Orient Star Retro-Future Bicycle Watch

Orient Watches and "Town and Country"

Have you ever come across a watch labeled "Town and Country"
where the ad also said "Orient"? Or wondered why that watch's
reference looks suspiciously like an Orient's (but with "WS" at the beginning
instead of "WV"…)? Well, here below are some answers.

"Town and Country" is a Hawaiian surf brand, a surfboard
manufacturer at its core since the early 1970s, which evolved into a lifestyle
brand selling a wide range of clothes and accessories. They are known for their
"Yin and Yang" logo.

Since the mid 1980s, and as late as around 2014-15 (but not at the
moment), Orient has been producing T&C branded watches. Let's take a look
at some examples.

This is one of the more special T&C models, in that it's one of very
few that were automatic. Released soon after Orient introduced its first modern
movement with a power-reserve indicator in 1996. Two variants were produced –
one that had the orange dial as pictured, and one having a blue dial. Hard to
find and not 100% Orient is it, but still a true collectors' item!

During the 1990s and 2000s, Orient produced numerous chronograph models
for T&C. While the information on the earlier models is scarce, it looks
like the ones with horizontal layout (sub-dials at 3, 6 and 9) are the older
ones offering 1/10th second timing. The ones with vertical layout
are newer, and offer 1/20th second accuracy.

The stream of T&C releases continued throughout the 2000s and 2010s,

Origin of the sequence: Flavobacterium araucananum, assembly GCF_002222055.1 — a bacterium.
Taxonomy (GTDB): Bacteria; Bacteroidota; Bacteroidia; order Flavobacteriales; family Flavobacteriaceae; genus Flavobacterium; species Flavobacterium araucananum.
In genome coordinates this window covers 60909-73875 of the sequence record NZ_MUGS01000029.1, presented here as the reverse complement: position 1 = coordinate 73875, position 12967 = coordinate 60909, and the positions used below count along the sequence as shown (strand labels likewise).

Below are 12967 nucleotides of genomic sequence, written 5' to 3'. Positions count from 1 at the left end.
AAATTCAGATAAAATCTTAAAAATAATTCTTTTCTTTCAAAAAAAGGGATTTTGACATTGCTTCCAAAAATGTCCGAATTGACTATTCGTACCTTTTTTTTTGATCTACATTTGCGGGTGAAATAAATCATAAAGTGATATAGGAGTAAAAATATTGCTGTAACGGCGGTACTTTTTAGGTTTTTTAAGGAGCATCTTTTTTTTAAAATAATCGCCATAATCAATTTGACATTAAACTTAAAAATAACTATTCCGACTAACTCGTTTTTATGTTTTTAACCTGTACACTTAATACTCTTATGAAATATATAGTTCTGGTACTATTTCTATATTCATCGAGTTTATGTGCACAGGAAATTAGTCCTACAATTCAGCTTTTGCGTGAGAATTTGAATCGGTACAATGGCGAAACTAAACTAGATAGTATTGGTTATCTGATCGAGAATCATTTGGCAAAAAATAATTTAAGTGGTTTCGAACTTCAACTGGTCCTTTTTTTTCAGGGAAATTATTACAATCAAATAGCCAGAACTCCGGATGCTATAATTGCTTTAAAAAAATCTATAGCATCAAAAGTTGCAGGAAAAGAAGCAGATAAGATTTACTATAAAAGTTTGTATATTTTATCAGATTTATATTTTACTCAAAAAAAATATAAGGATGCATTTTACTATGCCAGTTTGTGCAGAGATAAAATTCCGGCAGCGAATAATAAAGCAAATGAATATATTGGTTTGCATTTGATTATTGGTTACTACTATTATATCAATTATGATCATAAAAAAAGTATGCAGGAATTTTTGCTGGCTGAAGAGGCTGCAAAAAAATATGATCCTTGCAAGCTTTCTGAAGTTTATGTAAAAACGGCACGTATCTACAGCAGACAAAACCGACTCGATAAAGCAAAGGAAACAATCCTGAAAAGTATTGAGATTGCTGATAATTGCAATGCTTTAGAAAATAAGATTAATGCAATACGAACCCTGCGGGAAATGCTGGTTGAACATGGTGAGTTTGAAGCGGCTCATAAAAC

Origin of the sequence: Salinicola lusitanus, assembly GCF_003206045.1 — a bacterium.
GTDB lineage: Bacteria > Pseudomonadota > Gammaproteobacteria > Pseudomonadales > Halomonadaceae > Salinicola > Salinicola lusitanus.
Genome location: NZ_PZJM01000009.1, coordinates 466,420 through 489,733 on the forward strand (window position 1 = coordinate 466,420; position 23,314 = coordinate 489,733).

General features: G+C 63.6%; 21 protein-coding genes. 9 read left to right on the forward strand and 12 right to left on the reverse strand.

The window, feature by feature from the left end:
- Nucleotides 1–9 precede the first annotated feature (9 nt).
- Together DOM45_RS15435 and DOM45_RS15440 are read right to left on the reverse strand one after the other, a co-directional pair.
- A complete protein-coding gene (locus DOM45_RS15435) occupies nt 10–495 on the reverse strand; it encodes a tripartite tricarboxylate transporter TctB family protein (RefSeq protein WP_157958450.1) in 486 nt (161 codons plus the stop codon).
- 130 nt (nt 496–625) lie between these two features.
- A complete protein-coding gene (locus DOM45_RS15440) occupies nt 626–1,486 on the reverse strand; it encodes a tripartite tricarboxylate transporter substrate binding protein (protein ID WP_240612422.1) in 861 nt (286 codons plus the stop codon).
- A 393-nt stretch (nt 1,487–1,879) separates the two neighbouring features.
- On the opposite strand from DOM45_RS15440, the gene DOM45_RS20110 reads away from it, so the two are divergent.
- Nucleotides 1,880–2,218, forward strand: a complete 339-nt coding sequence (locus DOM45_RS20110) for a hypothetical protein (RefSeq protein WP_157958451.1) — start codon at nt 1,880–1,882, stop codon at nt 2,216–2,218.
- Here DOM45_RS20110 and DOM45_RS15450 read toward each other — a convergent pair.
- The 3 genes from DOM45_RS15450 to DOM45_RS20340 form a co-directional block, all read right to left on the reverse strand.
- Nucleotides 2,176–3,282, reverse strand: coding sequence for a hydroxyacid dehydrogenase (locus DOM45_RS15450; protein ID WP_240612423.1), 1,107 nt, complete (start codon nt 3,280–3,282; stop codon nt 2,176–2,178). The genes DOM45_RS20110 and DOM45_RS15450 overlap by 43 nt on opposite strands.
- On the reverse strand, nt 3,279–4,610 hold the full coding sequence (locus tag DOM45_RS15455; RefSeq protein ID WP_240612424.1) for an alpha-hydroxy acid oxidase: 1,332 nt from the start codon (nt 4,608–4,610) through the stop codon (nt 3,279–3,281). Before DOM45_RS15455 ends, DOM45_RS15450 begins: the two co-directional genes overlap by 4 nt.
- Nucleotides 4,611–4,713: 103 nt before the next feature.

with mostly simple inexpensive quartz watches – analog, as well as digital. Here
are some more examples…

A 2010 ad for "Town and Country Street Mix" models, probably
among the more serious-looking T&C branded watches:

The following ad from 2012 shows "Town and Country Play" models. Here,
as in most other T&C models, the designs used the characteristically fun
and cheerful color schemes one would expect from a surf brand.

Another line of models from 2012 was "Town and Country Swim"
models, offering 10 bar water resistance…

And here are a few more "Play" models from 2014.

So… no conclusion here really, other than these are real Orients, and if
you're into collecting fun, cheap watches but prefer to know they've come from
a respectable watchmaker – you can do worse than getting one of these Orient

Watch photos taken from Orient official catalogs and press releases, except the photos of the power-reserve model and the chronographs, obtained from old sale ads.